Development and experimental validation of a nickel-titanium shape memory alloy self-centering buckling-restrained brace

David J. Miller, Larry A. Fahnestock, Matthew R. Eatherton

Research output: Contribution to journalArticlepeer-review

Abstract

Buildings designed with conventional ductile earthquake-resisting structural systems are expected to provide life safety performance, but they rely on significant structural damage to dissipate the seismic energy. This structural damage and the residual drift that may result from the inelastic response can make a building difficult, if not financially unreasonable, to repair after an earthquake. As a result, development of systems that dissipate energy, minimize structural damage, and return to their initial position (" self-center" ) following an earthquake is needed. This paper presents a viable solution including experimental investigation of the cyclic behavior and performance of a self-centering buckling-restrained brace (SC-BRB). A SC-BRB consists of a typical BRB component, which provides energy dissipation, and pre-tensioned superelastic nickel-titanium (NiTi) shape memory alloy (SMA) rods, which provide self-centering and additional energy dissipation. The SMA rods are attached to the BRB portion of the brace using a set of concentric tubes and free-floating end plates that cause the SMA rods to elongate when the brace is in both tension and compression. Large-scale SC-BRBs were designed, fabricated and tested using a cyclic protocol to validate the brace concept. The experimental program demonstrated that NiTi SMA SC-BRBs provide stable hysteretic response with appreciable energy dissipation, self-centering ability, and large maximum and cumulative deformation capacities.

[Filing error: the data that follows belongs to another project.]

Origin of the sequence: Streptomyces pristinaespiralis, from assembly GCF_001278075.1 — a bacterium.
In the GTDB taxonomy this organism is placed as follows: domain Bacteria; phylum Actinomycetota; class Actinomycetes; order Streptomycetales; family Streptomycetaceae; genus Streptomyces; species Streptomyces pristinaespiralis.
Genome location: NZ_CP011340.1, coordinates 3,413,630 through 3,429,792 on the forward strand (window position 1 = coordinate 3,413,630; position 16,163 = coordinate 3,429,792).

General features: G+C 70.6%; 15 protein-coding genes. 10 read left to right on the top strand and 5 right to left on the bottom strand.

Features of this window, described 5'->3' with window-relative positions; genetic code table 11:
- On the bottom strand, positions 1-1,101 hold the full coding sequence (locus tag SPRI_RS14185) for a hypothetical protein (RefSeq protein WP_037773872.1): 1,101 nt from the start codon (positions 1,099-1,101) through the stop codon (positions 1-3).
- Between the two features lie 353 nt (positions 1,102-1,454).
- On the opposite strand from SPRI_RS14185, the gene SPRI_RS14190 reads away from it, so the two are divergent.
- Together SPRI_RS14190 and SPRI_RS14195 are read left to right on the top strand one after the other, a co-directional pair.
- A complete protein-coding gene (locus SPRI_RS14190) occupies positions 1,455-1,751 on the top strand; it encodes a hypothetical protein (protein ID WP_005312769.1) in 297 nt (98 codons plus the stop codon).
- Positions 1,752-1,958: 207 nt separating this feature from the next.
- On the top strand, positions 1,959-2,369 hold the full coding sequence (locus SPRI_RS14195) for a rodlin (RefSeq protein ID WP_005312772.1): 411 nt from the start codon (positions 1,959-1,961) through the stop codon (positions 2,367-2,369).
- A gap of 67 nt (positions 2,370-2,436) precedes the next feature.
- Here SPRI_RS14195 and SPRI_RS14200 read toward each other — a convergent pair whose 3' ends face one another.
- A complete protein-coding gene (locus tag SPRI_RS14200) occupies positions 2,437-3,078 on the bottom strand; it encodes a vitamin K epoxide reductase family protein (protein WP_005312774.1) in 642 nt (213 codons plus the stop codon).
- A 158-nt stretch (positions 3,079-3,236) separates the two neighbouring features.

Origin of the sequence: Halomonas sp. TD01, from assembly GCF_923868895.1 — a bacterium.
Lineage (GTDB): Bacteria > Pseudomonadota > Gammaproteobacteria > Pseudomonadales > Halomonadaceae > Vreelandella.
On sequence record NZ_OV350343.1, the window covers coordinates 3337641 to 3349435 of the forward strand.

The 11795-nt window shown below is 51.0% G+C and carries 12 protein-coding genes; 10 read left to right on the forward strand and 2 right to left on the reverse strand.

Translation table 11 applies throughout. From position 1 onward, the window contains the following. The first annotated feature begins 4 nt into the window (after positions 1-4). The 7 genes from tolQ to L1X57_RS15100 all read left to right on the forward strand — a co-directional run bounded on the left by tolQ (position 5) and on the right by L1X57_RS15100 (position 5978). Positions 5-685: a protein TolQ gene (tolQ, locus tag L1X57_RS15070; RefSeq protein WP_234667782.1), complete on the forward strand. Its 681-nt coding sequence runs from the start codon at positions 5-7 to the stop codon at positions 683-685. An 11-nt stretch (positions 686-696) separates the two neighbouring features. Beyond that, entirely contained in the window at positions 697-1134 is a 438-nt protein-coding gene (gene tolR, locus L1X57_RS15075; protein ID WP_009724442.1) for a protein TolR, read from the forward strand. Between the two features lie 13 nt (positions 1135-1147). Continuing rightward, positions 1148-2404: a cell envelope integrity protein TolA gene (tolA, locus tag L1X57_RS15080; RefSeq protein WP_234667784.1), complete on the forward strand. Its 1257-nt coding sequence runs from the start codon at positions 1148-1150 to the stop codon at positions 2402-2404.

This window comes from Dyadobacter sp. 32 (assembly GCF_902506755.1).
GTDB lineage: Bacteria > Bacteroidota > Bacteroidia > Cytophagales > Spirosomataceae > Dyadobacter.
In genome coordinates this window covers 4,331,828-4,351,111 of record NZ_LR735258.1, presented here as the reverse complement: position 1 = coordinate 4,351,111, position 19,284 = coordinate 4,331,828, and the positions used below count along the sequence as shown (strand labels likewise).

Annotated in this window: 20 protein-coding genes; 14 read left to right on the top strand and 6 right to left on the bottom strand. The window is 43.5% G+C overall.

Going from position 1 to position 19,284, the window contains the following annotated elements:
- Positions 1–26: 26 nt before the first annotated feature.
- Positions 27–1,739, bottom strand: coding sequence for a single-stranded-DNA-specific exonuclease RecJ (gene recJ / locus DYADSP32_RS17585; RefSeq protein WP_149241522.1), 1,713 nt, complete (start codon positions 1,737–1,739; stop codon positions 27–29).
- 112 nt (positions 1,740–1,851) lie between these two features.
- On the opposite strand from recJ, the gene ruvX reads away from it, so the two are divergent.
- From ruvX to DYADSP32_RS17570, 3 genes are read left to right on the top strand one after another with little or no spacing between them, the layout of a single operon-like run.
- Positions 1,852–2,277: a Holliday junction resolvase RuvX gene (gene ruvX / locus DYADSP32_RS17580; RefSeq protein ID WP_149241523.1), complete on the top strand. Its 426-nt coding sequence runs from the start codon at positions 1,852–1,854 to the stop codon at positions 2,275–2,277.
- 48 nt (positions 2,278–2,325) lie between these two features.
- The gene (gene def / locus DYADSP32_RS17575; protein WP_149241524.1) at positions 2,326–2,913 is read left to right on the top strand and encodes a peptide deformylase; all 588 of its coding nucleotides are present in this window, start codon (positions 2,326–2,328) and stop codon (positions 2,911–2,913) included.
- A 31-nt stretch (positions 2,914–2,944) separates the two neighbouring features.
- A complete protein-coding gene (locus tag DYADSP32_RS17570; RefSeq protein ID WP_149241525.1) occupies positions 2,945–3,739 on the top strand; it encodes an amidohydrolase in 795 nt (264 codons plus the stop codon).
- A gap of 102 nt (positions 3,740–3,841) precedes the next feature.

Original languageEnglish (US)
Pages (from-to)288-298
Number of pages11
JournalEngineering Structures
Volume40
DOIs
StatePublished - Jul 1 2012

Keywords

  • Buckling-restrained braces
  • Large-scale testing
  • Seismic effects
  • Self-centering
  • Shape memory alloy
  • Steel braced frames

ASJC Scopus subject areas

  • Civil and Structural Engineering

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